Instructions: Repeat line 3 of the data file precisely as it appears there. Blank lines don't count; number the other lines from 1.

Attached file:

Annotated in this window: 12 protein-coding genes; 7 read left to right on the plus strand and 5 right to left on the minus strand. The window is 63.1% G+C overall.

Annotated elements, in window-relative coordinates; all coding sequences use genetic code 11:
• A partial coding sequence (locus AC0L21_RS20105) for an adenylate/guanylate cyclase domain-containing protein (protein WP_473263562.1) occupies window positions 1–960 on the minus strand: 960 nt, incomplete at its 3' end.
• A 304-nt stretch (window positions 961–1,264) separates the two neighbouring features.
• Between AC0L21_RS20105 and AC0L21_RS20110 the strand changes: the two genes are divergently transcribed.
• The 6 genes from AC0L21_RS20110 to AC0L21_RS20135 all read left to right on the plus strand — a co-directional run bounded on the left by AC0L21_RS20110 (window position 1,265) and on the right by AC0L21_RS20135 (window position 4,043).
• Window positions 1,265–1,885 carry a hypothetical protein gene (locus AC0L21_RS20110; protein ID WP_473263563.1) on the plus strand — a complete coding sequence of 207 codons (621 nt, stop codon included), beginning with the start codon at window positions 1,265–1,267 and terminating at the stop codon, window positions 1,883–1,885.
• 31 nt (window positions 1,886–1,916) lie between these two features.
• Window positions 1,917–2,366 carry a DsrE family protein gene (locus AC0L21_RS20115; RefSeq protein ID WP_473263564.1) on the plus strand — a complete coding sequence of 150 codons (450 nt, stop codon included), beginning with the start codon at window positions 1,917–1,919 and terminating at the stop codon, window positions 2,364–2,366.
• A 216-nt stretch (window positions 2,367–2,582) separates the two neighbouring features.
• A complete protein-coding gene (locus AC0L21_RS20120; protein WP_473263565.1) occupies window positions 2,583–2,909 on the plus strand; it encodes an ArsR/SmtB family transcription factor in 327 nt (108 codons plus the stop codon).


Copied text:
• A partial coding sequence (locus AC0L21_RS20105) for an adenylate/guanylate cyclase domain-containing protein (protein WP_473263562.1) occupies window positions 1–960 on the minus strand: 960 nt, incomplete at its 3' end.